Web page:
Credit Reports contain vast information used by Creditors in determining credit worthiness. The Privacy Act 1988 as amended regulates consumer credit reporting. Consumer credit is defined as creditobtained wholly or predominantly for domestic and or household purposes.
What about commercial credit? For example a company or an individual with an ABN number setting up a trade account at a timber supply company if default listed for the nonpayment or late payment of an account is not afforded protection by the Privacy Act.
The distinction made between consumer credit and commercial credit is a constant source of aggravation for the writer as a large percent of listings appearing on credit reports are of a commercial nature able to be listed; with little comfort afforded to the afflicted party should the listing need to be challenged.
Credit reporting agencies are quick to advise commercial listings are not regulated by the Act but there is comfort as the same courtesy is extended to commercial listings as to consumer listings. This is certainly the case in matters in which the writer has been directly involved. However it must be noted commercial defaults are difficult to remove by way of correction should a problem with the listing be discovered.
Commercial individuals or companies should be cautious when entering into credit arrangements to ensure the terms adopted by the creditor prior to listing late or delinquent payers are fair and sufficiently disclosed prior to proceeding with such listing. Should the terms in listing defaults adopted by the creditor be unfair or draconian in nature look elsewhere and do business with companies which adopt more equitable terms.
Traditionally creditor will list commercial defaults with established credit reporting agencies such as Veda Advantage or Dunn and BradStreet and in some cases a default may be listed with both agencies. In recent times there has been a shifting trend away from credit reporting agencies in favor of companies which are quasi credit reporters and operate solely in the commercial credit arena so as to escape the watchful eye of the Privacy Act. These types of companies can prove to be quite damaging to any party listed by one of their subscribers, in that unlike the traditional credit reporters these quasi reports rarely follow the same type of protocol as would be followed in a consumer situation.
Typically, quasi credit reporting agencies record information provided to them by organizations that subscribe to their service. These types of organization are normally trade creditors’ institutional creditors or more traditional style creditors such as banks prefer to use established credit reporters such as Veda or D & B.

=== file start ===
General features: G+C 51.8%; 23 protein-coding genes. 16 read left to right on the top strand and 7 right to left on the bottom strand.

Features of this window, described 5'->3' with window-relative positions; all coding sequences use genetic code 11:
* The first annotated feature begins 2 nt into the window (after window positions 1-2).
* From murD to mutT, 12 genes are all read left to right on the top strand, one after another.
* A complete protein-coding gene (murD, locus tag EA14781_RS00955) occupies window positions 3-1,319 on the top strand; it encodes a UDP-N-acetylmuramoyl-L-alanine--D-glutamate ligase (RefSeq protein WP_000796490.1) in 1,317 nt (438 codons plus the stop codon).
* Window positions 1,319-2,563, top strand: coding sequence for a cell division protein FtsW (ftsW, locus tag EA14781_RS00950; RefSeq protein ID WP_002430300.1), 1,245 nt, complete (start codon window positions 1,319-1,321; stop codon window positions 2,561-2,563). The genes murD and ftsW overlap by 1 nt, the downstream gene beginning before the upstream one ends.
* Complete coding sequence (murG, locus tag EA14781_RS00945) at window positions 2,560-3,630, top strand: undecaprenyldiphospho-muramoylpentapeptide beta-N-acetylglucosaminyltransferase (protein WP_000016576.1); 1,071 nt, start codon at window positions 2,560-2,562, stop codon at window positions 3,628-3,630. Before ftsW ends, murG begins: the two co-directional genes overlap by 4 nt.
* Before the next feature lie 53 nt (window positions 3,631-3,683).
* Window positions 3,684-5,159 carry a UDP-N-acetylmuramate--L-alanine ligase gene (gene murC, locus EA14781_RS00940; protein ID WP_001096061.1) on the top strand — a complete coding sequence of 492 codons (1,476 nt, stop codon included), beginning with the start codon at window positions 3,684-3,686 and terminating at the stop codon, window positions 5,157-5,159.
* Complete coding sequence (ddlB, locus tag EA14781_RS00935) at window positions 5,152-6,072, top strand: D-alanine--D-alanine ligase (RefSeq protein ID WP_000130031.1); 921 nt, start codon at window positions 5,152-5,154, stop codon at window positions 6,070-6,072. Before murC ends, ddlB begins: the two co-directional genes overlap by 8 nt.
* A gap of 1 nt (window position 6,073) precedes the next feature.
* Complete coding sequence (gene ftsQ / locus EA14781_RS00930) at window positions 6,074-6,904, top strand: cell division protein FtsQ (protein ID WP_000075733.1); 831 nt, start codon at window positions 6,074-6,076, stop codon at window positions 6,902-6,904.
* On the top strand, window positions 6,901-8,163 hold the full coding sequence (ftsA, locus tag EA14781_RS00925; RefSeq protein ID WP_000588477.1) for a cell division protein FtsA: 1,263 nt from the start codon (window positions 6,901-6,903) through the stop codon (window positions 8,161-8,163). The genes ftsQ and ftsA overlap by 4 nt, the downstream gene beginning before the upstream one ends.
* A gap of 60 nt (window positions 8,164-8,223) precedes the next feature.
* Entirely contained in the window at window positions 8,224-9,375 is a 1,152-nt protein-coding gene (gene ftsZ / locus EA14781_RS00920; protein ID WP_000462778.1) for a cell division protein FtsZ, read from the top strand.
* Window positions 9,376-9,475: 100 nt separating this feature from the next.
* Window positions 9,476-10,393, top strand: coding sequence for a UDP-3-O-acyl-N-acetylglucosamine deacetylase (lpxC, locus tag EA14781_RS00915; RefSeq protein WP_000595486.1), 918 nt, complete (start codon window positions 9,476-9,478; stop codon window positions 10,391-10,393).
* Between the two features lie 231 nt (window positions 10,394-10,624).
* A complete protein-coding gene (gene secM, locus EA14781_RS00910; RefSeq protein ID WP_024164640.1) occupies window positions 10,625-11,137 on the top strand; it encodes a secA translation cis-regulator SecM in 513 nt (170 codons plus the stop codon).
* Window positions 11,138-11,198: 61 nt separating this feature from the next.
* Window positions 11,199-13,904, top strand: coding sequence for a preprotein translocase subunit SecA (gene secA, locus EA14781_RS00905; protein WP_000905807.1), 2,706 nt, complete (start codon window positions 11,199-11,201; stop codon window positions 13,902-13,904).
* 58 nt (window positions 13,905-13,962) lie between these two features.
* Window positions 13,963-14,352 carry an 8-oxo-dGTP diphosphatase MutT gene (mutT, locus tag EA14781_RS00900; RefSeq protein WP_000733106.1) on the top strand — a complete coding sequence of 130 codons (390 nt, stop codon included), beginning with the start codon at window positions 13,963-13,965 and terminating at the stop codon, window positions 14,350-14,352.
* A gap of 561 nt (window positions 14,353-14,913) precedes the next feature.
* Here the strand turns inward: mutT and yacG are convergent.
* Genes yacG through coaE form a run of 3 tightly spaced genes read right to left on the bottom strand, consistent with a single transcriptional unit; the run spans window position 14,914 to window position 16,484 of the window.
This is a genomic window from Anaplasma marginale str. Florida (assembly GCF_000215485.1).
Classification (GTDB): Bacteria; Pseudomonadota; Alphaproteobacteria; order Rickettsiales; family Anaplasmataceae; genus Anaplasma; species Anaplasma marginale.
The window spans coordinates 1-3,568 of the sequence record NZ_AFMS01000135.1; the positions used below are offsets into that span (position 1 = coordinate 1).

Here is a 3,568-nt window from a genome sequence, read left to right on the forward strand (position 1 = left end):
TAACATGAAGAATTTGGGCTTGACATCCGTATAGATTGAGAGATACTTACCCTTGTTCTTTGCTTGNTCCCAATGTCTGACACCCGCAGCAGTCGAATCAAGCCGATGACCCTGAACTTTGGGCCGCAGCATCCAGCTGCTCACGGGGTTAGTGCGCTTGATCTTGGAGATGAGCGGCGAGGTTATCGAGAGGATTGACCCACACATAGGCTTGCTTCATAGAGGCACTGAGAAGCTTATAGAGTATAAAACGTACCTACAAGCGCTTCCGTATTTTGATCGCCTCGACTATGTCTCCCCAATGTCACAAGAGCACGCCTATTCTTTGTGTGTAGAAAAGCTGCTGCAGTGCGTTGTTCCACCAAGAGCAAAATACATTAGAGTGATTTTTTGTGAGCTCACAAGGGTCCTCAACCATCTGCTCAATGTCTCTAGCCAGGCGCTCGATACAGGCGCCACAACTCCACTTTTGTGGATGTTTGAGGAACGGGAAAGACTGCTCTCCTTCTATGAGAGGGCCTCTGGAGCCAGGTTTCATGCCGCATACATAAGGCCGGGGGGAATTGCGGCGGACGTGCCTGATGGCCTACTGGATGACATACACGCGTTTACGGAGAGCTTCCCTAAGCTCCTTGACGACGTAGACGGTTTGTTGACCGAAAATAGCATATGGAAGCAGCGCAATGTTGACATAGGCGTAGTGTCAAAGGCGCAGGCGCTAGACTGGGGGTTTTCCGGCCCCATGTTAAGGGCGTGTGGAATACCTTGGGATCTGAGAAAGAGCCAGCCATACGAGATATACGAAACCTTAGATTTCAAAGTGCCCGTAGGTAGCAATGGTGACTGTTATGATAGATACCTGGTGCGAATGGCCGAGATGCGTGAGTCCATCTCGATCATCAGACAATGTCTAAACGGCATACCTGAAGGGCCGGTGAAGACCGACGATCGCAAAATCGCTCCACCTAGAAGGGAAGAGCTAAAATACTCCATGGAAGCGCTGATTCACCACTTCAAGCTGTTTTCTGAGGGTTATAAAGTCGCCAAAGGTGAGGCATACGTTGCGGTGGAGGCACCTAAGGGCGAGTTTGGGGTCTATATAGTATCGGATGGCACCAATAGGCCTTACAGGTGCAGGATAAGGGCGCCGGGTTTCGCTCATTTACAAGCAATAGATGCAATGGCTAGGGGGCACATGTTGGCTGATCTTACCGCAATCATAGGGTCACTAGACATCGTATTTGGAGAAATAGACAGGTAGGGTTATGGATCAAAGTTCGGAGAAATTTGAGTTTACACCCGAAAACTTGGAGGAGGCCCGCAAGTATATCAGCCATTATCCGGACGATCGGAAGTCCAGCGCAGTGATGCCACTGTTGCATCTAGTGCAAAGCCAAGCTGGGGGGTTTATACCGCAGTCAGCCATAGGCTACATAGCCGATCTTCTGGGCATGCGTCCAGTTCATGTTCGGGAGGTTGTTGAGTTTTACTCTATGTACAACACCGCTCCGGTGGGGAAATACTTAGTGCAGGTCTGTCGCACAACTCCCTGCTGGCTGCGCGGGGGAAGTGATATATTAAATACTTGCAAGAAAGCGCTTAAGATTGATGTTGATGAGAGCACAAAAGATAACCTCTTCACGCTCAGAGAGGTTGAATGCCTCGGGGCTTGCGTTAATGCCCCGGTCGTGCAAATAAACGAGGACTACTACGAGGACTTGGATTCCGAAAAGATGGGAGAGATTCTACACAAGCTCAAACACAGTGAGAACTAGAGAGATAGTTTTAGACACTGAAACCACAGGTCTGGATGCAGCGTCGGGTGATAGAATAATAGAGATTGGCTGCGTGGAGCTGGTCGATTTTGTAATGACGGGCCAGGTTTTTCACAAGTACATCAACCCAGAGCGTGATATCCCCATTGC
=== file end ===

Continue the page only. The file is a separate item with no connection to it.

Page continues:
The question needs to be asked, how does one protect themselves from being listed by quasi credit reporting agencies? There is no quick solution to this problem. However, the following points may serve as a guide to protecting your credit worthiness.
- Prior to doing business with a company check their policy with regards to the collection including their process of listing a late payment or nonpayment.
- Make sure all invoices are paid on time.
- If a problem is experienced communicate this problem to the creditor in writing, arrive at an alternative payment plan which is manageable and stick to it. Part of this collateral agreement would be the prevention of the creditor listing the late payment by way of default.
- If the creditor’s terms as to listing overdue accounts are draconian do not do business with them choose another company.
Credit worthiness is paramount to financial well being even a small blemish recorded may in many cases be the difference between being approved or rejected for a loan or credit. Credit worthiness should be protected at all cost as the implications may see clients unable to borrow for up to (5) years and in some cases (7) years. The information contained in this article is general and for educational purposes only. Specific problems should be referred to Joseph Trimarchi on (02) 9890 4811 AUSTRALIA WIDE or send an email at email@example.com
JOSEPH TRIMARCHI Solicitor